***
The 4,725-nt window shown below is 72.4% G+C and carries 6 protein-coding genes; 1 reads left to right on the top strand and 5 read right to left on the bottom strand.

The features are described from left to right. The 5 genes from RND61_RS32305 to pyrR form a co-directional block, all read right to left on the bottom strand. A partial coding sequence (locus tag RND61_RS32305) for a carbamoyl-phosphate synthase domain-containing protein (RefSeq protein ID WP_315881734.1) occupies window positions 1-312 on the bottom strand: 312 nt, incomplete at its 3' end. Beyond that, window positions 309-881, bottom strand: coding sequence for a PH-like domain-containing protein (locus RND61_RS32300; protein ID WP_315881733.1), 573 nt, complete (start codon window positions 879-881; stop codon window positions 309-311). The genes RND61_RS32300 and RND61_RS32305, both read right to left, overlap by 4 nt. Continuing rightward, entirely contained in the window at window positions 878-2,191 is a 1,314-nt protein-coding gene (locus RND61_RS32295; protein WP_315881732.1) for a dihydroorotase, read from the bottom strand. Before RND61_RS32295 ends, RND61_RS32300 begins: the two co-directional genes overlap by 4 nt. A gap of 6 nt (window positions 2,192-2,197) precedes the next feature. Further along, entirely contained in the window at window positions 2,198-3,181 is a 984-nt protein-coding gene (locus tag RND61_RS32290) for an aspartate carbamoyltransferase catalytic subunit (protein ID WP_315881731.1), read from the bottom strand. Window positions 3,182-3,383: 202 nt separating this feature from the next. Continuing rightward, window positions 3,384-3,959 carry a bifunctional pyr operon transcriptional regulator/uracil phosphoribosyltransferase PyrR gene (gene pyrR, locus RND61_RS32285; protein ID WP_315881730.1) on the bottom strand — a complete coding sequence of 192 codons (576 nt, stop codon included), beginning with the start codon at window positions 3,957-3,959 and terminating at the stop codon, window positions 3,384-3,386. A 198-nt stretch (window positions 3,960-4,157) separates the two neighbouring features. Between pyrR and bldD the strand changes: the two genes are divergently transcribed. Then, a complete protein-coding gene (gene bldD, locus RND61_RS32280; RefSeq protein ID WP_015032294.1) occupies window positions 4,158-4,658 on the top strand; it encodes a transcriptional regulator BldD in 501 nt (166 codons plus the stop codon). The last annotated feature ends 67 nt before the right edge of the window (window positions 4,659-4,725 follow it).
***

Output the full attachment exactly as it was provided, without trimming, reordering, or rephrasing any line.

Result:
The 4,725-nt window shown below is 72.4% G+C and carries 6 protein-coding genes; 1 reads left to right on the top strand and 5 read right to left on the bottom strand.

The features are described from left to right. The 5 genes from RND61_RS32305 to pyrR form a co-directional block, all read right to left on the bottom strand. A partial coding sequence (locus tag RND61_RS32305) for a carbamoyl-phosphate synthase domain-containing protein (RefSeq protein ID WP_315881734.1) occupies window positions 1-312 on the bottom strand: 312 nt, incomplete at its 3' end. Beyond that, window positions 309-881, bottom strand: coding sequence for a PH-like domain-containing protein (locus RND61_RS32300; protein ID WP_315881733.1), 573 nt, complete (start codon window positions 879-881; stop codon window positions 309-311). The genes RND61_RS32300 and RND61_RS32305, both read right to left, overlap by 4 nt. Continuing rightward, entirely contained in the window at window positions 878-2,191 is a 1,314-nt protein-coding gene (locus RND61_RS32295; protein WP_315881732.1) for a dihydroorotase, read from the bottom strand. Before RND61_RS32295 ends, RND61_RS32300 begins: the two co-directional genes overlap by 4 nt. A gap of 6 nt (window positions 2,192-2,197) precedes the next feature. Further along, entirely contained in the window at window positions 2,198-3,181 is a 984-nt protein-coding gene (locus tag RND61_RS32290) for an aspartate carbamoyltransferase catalytic subunit (protein ID WP_315881731.1), read from the bottom strand. Window positions 3,182-3,383: 202 nt separating this feature from the next. Continuing rightward, window positions 3,384-3,959 carry a bifunctional pyr operon transcriptional regulator/uracil phosphoribosyltransferase PyrR gene (gene pyrR, locus RND61_RS32285; protein ID WP_315881730.1) on the bottom strand — a complete coding sequence of 192 codons (576 nt, stop codon included), beginning with the start codon at window positions 3,957-3,959 and terminating at the stop codon, window positions 3,384-3,386. A 198-nt stretch (window positions 3,960-4,157) separates the two neighbouring features. Between pyrR and bldD the strand changes: the two genes are divergently transcribed. Then, a complete protein-coding gene (gene bldD, locus RND61_RS32280; RefSeq protein ID WP_015032294.1) occupies window positions 4,158-4,658 on the top strand; it encodes a transcriptional regulator BldD in 501 nt (166 codons plus the stop codon). The last annotated feature ends 67 nt before the right edge of the window (window positions 4,659-4,725 follow it).